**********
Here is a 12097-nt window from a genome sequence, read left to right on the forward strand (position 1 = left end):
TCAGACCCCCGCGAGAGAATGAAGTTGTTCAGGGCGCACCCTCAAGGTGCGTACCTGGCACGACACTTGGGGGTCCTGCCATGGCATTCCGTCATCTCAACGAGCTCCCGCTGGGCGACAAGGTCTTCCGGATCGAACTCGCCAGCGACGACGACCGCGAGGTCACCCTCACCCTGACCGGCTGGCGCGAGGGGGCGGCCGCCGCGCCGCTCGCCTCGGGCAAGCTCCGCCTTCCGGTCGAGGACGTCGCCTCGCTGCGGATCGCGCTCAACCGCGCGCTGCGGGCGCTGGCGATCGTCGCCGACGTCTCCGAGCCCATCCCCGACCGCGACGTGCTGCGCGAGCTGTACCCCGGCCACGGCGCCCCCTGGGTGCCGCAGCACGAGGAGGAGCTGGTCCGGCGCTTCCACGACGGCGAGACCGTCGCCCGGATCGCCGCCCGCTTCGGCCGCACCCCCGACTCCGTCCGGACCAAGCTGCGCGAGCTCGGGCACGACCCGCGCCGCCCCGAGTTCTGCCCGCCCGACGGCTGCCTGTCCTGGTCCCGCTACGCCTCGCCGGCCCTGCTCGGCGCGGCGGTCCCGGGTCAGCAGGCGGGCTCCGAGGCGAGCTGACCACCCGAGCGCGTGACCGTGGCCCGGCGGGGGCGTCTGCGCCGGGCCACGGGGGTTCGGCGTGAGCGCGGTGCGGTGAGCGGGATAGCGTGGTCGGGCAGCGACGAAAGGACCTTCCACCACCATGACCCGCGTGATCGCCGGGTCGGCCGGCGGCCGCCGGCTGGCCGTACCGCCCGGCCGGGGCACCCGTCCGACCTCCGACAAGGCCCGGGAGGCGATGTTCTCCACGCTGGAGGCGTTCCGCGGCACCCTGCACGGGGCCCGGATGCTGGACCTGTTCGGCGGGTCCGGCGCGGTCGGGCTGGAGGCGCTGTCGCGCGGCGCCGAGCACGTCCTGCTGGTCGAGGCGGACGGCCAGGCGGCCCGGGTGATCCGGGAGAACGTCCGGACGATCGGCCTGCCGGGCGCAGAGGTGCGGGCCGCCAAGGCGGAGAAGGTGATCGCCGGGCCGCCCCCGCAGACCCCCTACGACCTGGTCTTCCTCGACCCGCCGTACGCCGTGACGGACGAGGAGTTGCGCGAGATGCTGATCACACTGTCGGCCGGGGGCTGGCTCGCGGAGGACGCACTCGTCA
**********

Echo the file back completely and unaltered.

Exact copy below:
Here is a 12097-nt window from a genome sequence, read left to right on the forward strand (position 1 = left end):
TCAGACCCCCGCGAGAGAATGAAGTTGTTCAGGGCGCACCCTCAAGGTGCGTACCTGGCACGACACTTGGGGGTCCTGCCATGGCATTCCGTCATCTCAACGAGCTCCCGCTGGGCGACAAGGTCTTCCGGATCGAACTCGCCAGCGACGACGACCGCGAGGTCACCCTCACCCTGACCGGCTGGCGCGAGGGGGCGGCCGCCGCGCCGCTCGCCTCGGGCAAGCTCCGCCTTCCGGTCGAGGACGTCGCCTCGCTGCGGATCGCGCTCAACCGCGCGCTGCGGGCGCTGGCGATCGTCGCCGACGTCTCCGAGCCCATCCCCGACCGCGACGTGCTGCGCGAGCTGTACCCCGGCCACGGCGCCCCCTGGGTGCCGCAGCACGAGGAGGAGCTGGTCCGGCGCTTCCACGACGGCGAGACCGTCGCCCGGATCGCCGCCCGCTTCGGCCGCACCCCCGACTCCGTCCGGACCAAGCTGCGCGAGCTCGGGCACGACCCGCGCCGCCCCGAGTTCTGCCCGCCCGACGGCTGCCTGTCCTGGTCCCGCTACGCCTCGCCGGCCCTGCTCGGCGCGGCGGTCCCGGGTCAGCAGGCGGGCTCCGAGGCGAGCTGACCACCCGAGCGCGTGACCGTGGCCCGGCGGGGGCGTCTGCGCCGGGCCACGGGGGTTCGGCGTGAGCGCGGTGCGGTGAGCGGGATAGCGTGGTCGGGCAGCGACGAAAGGACCTTCCACCACCATGACCCGCGTGATCGCCGGGTCGGCCGGCGGCCGCCGGCTGGCCGTACCGCCCGGCCGGGGCACCCGTCCGACCTCCGACAAGGCCCGGGAGGCGATGTTCTCCACGCTGGAGGCGTTCCGCGGCACCCTGCACGGGGCCCGGATGCTGGACCTGTTCGGCGGGTCCGGCGCGGTCGGGCTGGAGGCGCTGTCGCGCGGCGCCGAGCACGTCCTGCTGGTCGAGGCGGACGGCCAGGCGGCCCGGGTGATCCGGGAGAACGTCCGGACGATCGGCCTGCCGGGCGCAGAGGTGCGGGCCGCCAAGGCGGAGAAGGTGATCGCCGGGCCGCCCCCGCAGACCCCCTACGACCTGGTCTTCCTCGACCCGCCGTACGCCGTGACGGACGAGGAGTTGCGCGAGATGCTGATCACACTGTCGGCCGGGGGCTGGCTCGCGGAGGACGCACTCGTCA